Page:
ALMOST lost among the continuing presidential election buzz was the news last week that Ohio Secretary of State Jennifer Brunner has been selected as a recipient of the prestigious "Profile In Courage Award" from the John F. Kennedy Foundation.
The award, named for the 1957 Pulitzer Prize-winning book by the late president, is given annually for selfless exercise of political courage by elected officials. Ms. Brunner will be honored in a ceremony May 12 at the Kennedy Library in Boston for the risk she has taken to ensure that all the votes in Ohio elections are cast and counted in an accurate manner.
Elected in 2006, Ms. Brunner quickly became concerned about the reliability of electronic touch-screen voting machines. She commissioned a study last year that indicated the devices are subject to unnecessary risk of unexplained malfunction or, worse, being maliciously hacked, to the point that vote totals could be secretly altered or lost in electronic oblivion.
Her solution, to switch counties from touch-screen machines to paper ballots tallied by scanners, was successful in a trial in Cleveland in the March 4 primary. But her plan to convert the rest of the state has been met with strong opposition from lawmakers in Columbus who don't want to pay for the change, county election officials who don't want to be inconvenienced, and last, but not least, vendors who don't want to lose their lucrative contracts to supply the machines.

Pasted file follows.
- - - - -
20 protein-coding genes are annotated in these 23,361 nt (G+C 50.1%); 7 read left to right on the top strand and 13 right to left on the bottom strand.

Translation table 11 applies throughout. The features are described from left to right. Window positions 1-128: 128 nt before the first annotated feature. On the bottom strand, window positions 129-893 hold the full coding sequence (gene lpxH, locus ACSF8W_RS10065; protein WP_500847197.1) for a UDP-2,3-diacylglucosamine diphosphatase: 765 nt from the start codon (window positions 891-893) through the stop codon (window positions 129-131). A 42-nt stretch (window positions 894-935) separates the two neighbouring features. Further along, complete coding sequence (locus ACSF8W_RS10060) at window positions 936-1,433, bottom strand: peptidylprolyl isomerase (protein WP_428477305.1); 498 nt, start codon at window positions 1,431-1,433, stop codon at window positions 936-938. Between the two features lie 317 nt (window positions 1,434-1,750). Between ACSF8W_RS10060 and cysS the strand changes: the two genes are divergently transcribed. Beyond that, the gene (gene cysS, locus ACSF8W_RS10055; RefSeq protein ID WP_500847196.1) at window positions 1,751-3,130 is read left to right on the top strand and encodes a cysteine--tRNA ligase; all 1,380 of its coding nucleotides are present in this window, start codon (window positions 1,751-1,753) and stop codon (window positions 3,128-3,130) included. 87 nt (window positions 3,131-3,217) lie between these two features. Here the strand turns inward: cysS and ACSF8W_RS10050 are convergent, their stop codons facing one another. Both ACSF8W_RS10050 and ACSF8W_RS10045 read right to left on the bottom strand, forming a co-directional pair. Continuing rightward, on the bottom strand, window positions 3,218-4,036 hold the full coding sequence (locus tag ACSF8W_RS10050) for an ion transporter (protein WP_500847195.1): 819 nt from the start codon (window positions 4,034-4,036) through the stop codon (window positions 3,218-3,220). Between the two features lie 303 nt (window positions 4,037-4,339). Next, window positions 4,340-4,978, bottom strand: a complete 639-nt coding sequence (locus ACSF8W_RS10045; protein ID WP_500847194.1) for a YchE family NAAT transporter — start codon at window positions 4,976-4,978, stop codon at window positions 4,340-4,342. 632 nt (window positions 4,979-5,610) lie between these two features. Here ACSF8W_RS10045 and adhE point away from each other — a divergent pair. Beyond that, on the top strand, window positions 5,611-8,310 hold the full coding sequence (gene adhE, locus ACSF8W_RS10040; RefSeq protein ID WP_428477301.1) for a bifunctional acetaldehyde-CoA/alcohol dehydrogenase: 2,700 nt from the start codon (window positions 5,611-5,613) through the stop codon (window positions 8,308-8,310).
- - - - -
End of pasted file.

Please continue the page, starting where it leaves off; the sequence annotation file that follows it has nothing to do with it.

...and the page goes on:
Most of this opposition is purely political. Republicans, who control the General Assembly, dragged their feet on a solution after the disastrous 2000 presidential election, when accuracy problems became evident with punch-card voting systems then in wide use.
Now, GOP officials are stalling again on finding the money to switch to scanner-counted ballots, which provide an easily tracked paper trail in case of discrepancies or recounts.
Needless to say, Ms. Brunner was not the most popular person at this year's meeting of the Ohio Association of Election Officials, even among her fellow Democrats. Her initiative is going to cost the state a lot of money and local election officials a lot of extra work as they scramble to make the switch before Election Day on Nov. 4. And it's already exposed her to a lot of political sniping.
But it's the right thing to do to safeguard the integrity of the voting process.
These days, strong leadership in the public policy arena is often viewed as taking people where they want to go. That's a mistake. Real leadership, as Ms. Brunner demonstrates, is taking people where they ought to go.
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